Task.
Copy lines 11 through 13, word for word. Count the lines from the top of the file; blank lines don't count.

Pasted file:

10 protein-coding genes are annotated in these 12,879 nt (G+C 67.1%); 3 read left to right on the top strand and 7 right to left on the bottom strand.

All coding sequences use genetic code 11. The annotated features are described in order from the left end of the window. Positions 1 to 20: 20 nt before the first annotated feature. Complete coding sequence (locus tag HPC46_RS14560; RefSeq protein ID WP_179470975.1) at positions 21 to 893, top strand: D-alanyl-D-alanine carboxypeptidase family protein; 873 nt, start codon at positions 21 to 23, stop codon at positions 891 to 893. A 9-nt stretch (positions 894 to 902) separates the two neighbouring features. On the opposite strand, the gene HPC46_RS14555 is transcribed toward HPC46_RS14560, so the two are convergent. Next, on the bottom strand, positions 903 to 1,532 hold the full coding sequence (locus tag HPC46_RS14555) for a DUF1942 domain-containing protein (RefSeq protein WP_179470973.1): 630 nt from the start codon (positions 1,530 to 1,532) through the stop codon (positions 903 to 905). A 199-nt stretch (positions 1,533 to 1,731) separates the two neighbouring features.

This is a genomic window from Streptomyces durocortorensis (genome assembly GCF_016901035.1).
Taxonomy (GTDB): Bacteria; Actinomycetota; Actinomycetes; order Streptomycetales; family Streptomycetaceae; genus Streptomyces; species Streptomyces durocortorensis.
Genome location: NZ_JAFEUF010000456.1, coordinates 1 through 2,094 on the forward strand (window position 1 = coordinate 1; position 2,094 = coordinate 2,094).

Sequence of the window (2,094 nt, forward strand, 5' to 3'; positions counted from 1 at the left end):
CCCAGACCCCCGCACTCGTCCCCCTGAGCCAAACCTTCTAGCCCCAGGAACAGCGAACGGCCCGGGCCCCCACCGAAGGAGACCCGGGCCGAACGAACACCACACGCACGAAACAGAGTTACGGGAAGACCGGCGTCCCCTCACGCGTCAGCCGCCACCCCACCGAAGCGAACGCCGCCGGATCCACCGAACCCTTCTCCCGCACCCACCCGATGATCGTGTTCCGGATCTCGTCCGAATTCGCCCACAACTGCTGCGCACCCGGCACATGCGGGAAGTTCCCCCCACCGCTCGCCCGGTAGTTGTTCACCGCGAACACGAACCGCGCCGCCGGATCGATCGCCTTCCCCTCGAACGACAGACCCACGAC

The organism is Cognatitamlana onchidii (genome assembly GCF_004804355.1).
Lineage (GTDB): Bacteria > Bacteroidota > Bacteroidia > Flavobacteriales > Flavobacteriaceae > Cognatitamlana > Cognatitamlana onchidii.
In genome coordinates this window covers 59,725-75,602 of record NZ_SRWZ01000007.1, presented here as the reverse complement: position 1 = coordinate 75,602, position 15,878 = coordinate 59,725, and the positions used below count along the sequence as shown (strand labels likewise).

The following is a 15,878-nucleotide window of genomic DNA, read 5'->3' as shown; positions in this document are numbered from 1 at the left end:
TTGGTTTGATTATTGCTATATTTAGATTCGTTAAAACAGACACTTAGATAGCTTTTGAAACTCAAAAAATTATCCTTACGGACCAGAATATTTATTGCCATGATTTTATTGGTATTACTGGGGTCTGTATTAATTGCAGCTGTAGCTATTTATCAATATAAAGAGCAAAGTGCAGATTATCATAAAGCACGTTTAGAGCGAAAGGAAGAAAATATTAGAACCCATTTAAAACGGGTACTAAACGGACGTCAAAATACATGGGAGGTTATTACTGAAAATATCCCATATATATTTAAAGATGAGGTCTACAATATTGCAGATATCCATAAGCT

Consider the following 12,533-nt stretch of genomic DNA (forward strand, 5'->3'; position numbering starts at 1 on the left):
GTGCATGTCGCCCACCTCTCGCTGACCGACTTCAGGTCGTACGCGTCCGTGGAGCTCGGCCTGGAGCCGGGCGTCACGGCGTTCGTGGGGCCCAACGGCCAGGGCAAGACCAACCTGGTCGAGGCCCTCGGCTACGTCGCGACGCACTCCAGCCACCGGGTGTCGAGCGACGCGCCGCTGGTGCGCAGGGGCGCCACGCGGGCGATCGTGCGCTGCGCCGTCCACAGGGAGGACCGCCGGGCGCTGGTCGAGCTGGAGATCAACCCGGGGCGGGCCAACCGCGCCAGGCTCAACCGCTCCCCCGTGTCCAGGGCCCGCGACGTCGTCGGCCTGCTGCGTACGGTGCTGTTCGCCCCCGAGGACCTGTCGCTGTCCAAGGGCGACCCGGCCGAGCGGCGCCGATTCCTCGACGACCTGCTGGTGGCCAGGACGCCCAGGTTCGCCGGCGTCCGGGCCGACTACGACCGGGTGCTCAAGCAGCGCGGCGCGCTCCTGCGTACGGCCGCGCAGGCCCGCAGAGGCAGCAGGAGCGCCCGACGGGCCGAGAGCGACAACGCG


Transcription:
The following is a 15,878-nucleotide window of genomic DNA, read 5'->3' as shown; positions in this document are numbered from 1 at the left end:
TTGGTTTGATTATTGCTATATTTAGATTCGTTAAAACAGACACTTAGATAGCTTTTGAAACTCAAAAAATTATCCTTACGGACCAGAATATTTATTGCCATGATTTTATTGGTATTACTGGGGTCTGTATTAATTGCAGCTGTAGCTATTTATCAATATAAAGAGCAAAGTGCAGATTATCATAAAGCACGTTTAGAGCGAAAGGAAGAAAATATTAGAACCCATTTAAAACGGGTACTAAACGGACGTCAAAATACATGGGAGGTTATTACTGAAAATATCCCATATATATTTAAAGATGAGGTCTACAATATTGCAGATATCCATAAGCT

Consider the following 12,533-nt stretch of genomic DNA (forward strand, 5'->3'; position numbering starts at 1 on the left):